‘Not quite sure. Irish dancing for the modern matron?’ Kaitlyn laughed. ‘She’s trying to convince me I need to go too. I think she’s decided to organise my social life as well. As if I’ve got time.’
‘You should make more time for you,’ Morgan insisted. ‘I have no idea how you juggle such a busy life and that huge drive home after work.’
‘Like you’re in a position to lecture,’ Kait replied with a smile, knowing Morgan had her own family pressures to deal with. ‘But you’re right, it does have its moments.’
Happy Jack Valley, just outside Atherton, offered safety in anonymity for her family. Having her mother living with them made the arrangement possible. Despite Julia’s low-level guerrilla tactics aimed at convincing her to find work closer to home, Kaitlyn knew she needed this job, needed to do something vital, something meaningful, to stay sane. It kept the guilt at bay. It let her love her little boy without having to remember his father. It helped to fill some of the void her father’s death had left.
Kaitlyn squashed that thought before it could grow. It was good to be part of a team, to feel responsible, to belong. It would be even better once she was home again with Dan and Julia.
The coastline was now in sight, with a line of ominous thunderstorms looming over the Great Dividing Range and Cairns Airport.
She sighed. It might take a little longer to get back on the ground and start driving up the winding road to her home, high on the hill.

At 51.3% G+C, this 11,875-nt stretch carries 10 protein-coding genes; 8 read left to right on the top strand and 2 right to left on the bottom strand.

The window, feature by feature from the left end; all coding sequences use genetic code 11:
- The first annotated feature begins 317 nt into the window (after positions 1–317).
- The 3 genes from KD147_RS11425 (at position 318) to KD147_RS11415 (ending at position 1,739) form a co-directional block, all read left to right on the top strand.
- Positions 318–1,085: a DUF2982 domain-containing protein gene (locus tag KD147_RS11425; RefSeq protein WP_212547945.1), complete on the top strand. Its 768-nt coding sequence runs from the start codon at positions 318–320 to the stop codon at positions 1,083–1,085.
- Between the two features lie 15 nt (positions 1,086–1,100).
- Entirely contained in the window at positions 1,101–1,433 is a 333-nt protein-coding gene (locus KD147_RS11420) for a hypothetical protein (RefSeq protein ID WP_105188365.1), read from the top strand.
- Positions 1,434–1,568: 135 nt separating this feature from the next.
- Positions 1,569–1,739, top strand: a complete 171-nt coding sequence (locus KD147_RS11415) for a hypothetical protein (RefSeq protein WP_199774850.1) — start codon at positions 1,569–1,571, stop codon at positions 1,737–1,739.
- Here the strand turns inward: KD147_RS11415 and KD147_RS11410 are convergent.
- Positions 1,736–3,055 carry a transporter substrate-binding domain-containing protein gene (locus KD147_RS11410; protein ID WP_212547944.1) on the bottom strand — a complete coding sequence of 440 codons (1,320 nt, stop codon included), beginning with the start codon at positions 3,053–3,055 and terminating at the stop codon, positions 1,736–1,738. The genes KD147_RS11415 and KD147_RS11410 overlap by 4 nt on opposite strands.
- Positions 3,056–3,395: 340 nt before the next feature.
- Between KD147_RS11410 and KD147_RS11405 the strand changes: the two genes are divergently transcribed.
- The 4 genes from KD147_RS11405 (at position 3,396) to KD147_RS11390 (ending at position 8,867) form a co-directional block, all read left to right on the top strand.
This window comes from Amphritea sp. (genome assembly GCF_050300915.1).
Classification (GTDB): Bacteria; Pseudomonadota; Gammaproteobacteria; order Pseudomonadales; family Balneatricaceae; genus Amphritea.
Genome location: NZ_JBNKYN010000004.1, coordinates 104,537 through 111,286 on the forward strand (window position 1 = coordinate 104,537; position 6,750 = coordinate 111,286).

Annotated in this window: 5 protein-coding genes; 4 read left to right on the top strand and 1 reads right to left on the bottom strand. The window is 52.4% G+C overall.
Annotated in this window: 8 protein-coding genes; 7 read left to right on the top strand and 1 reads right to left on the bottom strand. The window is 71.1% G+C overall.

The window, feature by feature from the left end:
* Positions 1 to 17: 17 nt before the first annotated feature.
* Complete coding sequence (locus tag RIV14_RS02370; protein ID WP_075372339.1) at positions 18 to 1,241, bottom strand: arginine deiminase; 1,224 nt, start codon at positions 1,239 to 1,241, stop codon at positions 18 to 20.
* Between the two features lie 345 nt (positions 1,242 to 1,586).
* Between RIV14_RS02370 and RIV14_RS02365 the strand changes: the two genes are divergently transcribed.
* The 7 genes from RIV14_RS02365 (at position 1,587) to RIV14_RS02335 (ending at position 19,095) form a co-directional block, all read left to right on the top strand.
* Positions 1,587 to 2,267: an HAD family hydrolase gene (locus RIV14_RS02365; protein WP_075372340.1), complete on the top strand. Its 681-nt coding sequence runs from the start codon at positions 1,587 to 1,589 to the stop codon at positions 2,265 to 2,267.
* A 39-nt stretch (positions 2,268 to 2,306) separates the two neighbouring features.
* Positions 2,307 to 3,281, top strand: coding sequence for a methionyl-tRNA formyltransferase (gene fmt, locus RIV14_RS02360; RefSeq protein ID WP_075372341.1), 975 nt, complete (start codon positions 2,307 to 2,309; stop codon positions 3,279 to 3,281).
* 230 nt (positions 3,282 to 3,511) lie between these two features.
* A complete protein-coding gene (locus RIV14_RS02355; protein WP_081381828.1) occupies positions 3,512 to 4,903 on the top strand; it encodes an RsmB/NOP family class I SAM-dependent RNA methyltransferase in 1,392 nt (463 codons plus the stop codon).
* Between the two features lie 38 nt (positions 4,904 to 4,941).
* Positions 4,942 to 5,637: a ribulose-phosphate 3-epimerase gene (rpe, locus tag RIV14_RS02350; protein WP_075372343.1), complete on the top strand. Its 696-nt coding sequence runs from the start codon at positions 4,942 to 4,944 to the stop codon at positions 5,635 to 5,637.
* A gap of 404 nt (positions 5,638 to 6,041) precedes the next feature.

Matt interrupted her thoughts. ‘Hell of a storm season. The lightening coming out of those cells is wicked.’
Kaitlyn nodded. ‘It’s such a shame it’s so dry. I’ve never seen so many storms fail to deliver. They build, they thunder, they die. No rain.’
‘Yeah, I’m not keen on getting up close and personal with one of them.’
‘You and me both.’
‘As if I’d fly through that lot,’ Morgan interjected. ‘But we will have to divert to the west and come in over the Tablelands.’
‘Great,’ Kait said. ‘What’s another ten minutes between friends?’
The others laughed, but Kait had to force her smile as she resettled her headset over her ears. It had been a long day and they felt like they were compressing her skull.
‘Border Watch one-five-three, due to traffic delays you’re cleared to hold at Biboohra, all turns to the right. Expect a set course time of zero-seven-two-zero. And you can expect the ILS runway one five.’
Kaitlyn heard Morgan sigh as Tim, the first officer, read the details back to the air traffic controller. An Instrument Landing System approach meant that visibility at the airfield was poor. It looked like the weather was going to persist right through to touchdown, adding more time to their flight.
‘Sorry, guys, there’s smoke haze at the airfield so we’re on instrument approaches as well as dodging storms,’ Morgan said. The aircraft slowed as she reconfigured it to give them maximum endurance. ‘Seems fires have started up on the range again while we’ve
Kaitlyn’s top lip beaded with sweat. The thought of fires always did that. She squeezed her eyes shut, fumbling for her sunglasses in her jacket pocket, and swallowed, trying to control the surge of fear. It didn’t quite work. The acrid burn of smoke had been sucked into the aircraft air conditioning and in an instant she was back in Canberra. For a split second the memories paralysed her before she wrestled them under control. Her nerves were at snapping point.